MP Update – 20th November


On Wednesday the Chancellor will announce the public spending allocations for a wide range of services for the coming three years, including grants to Nottingham City Council, money for our NHS, schools and also for the Police. This is one of the most important statements affecting public services and we should be watching what the Government do extremely closely. George Osborne is already having to back down on his planned cuts to working tax credits – and so he should – but he may ‘rob Peter to pay Paul’ and hit other budgets in doing so.

I am particularly worried about the squeeze facing our health and social care services, with our local NHS Hospitals Trust already in a deficit and with social services under intense pressure. And when I met with our local Police Commissioner Paddy Tipping and the Nottinghamshire Chief Constable Chris Eyre this week, we discussed the impact of a further relentless reduction in resources for community policing and frontline patrolling.

I believe that it’s vital for us to approach this challenge constructively and press Ministers to find resources from lower priority areas in order to protect frontline services and facilities. For example, I think that we should think about merging more of the back-office services from across the Police Authorities in the East Midlands to get money into police officer posts, something the Home Office are still resisting. And I think it’s appalling that £4.6billion is wasted at the Department for Work & Pensions in fraud, error and overpayments when that is the exact amount of money needed to avoid the cuts to working tax credits.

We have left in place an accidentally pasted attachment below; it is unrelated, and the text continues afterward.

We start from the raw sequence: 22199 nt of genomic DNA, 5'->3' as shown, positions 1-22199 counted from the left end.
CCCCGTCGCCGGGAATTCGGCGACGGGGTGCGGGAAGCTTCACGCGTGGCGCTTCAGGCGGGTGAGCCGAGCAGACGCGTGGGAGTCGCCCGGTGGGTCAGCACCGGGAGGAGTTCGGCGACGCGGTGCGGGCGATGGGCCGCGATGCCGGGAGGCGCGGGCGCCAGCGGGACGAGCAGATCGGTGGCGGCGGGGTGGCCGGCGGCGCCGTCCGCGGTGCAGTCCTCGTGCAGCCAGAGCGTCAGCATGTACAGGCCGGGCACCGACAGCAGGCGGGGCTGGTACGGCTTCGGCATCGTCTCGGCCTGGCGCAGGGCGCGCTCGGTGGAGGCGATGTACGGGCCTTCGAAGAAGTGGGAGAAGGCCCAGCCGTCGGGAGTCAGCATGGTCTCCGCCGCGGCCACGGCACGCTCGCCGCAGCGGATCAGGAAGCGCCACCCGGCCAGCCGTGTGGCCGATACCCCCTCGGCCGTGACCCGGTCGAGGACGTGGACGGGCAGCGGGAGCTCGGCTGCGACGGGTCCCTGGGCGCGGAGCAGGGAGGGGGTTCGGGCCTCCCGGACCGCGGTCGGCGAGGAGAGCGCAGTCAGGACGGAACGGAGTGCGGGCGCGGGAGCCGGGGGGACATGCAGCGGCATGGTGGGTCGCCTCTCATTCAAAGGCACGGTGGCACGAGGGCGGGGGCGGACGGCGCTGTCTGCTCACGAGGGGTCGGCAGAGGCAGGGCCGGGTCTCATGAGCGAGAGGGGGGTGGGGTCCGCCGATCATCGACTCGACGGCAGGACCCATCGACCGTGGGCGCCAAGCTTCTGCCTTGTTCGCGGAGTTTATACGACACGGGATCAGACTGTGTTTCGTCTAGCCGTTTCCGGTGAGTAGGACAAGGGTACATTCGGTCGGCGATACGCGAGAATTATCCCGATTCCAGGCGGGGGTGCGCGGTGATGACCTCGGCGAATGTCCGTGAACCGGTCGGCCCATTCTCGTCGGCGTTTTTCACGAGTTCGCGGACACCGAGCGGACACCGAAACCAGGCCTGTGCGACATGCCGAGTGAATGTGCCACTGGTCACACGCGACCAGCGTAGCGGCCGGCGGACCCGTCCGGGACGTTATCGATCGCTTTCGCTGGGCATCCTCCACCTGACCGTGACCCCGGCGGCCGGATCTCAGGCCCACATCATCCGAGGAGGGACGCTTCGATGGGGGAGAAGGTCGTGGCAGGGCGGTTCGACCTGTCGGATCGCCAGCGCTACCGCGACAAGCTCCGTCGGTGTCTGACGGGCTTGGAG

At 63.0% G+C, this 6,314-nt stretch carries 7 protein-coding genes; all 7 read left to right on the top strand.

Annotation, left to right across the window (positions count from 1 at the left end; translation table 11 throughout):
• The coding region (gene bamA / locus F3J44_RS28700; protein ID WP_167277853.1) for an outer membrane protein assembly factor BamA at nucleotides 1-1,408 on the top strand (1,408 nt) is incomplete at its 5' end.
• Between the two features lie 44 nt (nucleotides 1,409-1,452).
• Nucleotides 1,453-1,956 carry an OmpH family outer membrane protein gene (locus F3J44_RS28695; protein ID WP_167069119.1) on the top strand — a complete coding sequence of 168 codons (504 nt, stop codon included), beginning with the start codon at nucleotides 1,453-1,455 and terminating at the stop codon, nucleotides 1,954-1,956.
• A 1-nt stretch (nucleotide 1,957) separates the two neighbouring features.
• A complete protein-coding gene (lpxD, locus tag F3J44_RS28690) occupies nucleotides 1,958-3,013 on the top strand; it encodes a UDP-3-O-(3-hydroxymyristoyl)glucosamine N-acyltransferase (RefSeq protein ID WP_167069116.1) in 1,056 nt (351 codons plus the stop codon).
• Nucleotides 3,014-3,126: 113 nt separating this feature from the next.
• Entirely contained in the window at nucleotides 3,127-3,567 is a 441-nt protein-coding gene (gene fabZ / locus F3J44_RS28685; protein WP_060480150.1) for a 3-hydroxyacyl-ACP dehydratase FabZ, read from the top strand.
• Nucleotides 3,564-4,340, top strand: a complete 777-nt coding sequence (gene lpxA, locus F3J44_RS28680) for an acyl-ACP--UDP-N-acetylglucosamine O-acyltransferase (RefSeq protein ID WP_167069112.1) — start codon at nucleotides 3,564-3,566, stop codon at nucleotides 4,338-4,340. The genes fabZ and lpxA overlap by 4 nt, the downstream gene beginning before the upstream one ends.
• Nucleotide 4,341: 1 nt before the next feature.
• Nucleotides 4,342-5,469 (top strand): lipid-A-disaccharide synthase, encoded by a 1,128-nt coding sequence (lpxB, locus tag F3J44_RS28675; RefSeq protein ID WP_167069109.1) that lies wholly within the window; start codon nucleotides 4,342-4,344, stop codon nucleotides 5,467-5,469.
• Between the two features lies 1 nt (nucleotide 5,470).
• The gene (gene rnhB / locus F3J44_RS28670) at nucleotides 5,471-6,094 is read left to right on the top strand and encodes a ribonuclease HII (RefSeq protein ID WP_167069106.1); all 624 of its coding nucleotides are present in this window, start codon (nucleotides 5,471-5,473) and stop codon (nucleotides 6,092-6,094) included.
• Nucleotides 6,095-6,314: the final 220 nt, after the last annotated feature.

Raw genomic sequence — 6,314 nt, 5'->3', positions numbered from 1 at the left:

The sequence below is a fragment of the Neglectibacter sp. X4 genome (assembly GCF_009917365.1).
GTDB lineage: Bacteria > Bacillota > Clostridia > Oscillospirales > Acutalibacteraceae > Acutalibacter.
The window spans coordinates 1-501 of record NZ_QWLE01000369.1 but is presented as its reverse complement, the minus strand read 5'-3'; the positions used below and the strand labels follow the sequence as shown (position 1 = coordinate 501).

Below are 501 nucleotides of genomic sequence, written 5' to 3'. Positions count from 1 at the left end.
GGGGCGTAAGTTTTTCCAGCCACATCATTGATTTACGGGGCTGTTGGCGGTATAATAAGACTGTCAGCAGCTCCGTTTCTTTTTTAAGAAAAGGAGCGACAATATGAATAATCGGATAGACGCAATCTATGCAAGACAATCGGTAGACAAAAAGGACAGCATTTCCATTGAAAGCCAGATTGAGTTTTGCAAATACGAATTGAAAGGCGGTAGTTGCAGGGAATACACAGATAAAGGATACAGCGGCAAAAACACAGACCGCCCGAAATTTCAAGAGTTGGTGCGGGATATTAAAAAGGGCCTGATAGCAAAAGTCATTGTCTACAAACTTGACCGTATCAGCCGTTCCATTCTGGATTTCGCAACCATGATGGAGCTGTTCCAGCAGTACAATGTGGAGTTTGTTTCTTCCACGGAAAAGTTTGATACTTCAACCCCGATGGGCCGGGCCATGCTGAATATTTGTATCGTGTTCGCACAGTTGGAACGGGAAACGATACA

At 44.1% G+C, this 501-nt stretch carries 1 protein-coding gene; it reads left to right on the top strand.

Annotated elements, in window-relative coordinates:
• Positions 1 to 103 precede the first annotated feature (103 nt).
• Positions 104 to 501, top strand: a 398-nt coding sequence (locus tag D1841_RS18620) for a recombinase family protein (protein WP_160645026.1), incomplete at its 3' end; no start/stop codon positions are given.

I am trying as hard as I can to press Ministers to think about sensible, constructive ways to save resource and prioritise vital public services. An ideological approach to public spending risks harming the community and it’s time we worked harder, looked in detail at where the money goes, to get through this tight financial period without causing so much damage.